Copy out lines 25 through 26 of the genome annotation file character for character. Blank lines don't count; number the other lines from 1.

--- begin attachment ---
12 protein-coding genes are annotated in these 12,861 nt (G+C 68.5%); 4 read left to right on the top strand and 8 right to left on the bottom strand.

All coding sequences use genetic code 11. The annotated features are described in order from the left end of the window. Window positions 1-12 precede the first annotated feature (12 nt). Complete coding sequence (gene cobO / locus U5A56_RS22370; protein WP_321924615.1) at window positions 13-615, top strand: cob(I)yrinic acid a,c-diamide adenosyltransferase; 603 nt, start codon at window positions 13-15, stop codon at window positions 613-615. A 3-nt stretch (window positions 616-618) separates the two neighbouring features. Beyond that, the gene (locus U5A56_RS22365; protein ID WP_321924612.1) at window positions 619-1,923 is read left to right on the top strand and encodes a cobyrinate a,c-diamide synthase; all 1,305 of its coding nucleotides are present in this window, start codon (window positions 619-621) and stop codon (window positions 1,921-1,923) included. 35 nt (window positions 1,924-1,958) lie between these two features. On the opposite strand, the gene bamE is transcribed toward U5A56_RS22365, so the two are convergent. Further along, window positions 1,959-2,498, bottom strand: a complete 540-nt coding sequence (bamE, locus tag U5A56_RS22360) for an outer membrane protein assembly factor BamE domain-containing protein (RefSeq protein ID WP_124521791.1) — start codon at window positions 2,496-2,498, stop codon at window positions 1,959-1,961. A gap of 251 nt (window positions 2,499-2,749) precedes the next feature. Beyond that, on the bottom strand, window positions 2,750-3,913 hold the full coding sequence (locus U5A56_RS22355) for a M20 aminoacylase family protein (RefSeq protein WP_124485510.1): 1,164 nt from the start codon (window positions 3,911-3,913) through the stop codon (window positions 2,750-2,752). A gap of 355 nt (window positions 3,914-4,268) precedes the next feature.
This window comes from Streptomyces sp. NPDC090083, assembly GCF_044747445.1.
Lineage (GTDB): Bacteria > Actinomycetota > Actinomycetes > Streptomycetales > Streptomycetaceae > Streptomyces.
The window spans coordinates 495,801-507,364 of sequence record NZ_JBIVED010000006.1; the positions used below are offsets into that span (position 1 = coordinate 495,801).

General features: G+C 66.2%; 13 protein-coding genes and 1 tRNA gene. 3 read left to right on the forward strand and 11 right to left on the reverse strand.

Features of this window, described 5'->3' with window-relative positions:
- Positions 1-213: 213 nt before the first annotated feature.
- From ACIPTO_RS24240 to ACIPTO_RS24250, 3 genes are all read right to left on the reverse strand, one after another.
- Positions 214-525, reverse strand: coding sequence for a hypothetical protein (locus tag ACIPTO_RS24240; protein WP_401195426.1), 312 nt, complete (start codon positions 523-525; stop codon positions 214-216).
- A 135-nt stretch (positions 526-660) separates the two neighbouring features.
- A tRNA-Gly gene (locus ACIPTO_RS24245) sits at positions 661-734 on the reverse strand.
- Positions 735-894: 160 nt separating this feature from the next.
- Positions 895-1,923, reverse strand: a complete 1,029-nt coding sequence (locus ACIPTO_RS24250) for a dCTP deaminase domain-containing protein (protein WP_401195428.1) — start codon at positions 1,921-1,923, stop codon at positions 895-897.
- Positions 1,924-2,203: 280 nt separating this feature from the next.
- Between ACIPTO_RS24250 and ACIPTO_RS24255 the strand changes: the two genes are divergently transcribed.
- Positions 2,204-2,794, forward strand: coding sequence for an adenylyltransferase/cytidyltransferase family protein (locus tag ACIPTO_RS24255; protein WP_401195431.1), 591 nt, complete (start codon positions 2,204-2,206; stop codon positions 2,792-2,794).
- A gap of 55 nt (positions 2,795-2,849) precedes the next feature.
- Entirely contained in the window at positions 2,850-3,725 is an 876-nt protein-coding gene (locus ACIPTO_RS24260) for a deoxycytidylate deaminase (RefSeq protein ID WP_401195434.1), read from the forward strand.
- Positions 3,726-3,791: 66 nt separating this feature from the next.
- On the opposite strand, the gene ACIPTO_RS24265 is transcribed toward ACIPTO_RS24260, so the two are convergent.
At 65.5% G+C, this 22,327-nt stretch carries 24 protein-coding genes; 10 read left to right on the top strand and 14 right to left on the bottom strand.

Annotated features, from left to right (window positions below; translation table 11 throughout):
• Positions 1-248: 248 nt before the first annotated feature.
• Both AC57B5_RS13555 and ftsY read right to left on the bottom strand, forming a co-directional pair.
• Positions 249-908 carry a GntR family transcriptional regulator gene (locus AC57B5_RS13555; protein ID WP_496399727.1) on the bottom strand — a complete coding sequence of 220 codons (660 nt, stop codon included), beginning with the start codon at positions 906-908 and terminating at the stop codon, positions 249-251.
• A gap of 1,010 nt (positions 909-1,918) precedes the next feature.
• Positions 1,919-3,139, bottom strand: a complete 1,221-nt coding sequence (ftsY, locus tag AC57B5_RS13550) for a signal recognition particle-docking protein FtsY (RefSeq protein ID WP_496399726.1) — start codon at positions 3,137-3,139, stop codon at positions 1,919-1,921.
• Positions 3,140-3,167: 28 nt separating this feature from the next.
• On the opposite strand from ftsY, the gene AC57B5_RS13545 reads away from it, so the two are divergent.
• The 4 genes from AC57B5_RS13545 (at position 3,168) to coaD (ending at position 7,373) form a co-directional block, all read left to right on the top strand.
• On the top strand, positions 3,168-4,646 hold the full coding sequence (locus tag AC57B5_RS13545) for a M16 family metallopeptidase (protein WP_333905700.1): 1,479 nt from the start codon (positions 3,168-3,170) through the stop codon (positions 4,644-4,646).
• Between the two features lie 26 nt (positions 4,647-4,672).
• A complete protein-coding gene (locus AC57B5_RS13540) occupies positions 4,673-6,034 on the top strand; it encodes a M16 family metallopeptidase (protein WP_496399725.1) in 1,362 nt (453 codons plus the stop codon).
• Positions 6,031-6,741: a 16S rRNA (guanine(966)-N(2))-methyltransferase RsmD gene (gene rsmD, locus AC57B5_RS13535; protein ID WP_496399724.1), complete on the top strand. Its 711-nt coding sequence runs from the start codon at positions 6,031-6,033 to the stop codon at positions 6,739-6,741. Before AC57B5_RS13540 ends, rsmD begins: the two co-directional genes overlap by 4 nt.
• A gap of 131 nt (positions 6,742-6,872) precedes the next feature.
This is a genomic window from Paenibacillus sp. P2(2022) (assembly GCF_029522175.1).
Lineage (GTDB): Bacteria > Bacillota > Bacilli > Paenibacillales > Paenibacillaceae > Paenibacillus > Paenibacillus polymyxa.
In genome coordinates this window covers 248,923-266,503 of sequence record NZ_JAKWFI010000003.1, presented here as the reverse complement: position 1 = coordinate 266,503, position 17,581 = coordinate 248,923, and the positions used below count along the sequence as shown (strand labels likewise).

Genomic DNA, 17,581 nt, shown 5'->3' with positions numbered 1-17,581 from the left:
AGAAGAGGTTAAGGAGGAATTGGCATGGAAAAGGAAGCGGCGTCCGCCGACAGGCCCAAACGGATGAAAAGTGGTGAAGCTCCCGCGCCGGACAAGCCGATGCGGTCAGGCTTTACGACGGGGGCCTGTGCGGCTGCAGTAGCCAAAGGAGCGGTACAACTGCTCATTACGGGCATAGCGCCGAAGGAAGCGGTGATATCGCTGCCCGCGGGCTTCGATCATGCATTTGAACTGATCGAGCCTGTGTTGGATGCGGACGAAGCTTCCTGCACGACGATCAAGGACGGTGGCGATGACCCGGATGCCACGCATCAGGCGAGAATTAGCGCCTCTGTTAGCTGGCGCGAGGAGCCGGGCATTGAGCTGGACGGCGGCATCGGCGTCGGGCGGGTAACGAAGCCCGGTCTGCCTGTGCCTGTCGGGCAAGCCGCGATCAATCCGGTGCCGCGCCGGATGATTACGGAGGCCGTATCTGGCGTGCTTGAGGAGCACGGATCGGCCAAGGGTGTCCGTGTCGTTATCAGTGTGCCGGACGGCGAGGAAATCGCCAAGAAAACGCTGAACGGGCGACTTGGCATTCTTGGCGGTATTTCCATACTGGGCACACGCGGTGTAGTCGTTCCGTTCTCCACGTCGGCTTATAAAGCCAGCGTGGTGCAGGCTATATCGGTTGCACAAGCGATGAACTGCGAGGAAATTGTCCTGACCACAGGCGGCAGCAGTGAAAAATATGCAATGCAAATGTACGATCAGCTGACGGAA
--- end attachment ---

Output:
• Both AC57B5_RS13555 and ftsY read right to left on the bottom strand, forming a co-directional pair.
• Positions 249-908 carry a GntR family transcriptional regulator gene (locus AC57B5_RS13555; protein ID WP_496399727.1) on the bottom strand — a complete coding sequence of 220 codons (660 nt, stop codon included), beginning with the start codon at positions 906-908 and terminating at the stop codon, positions 249-251.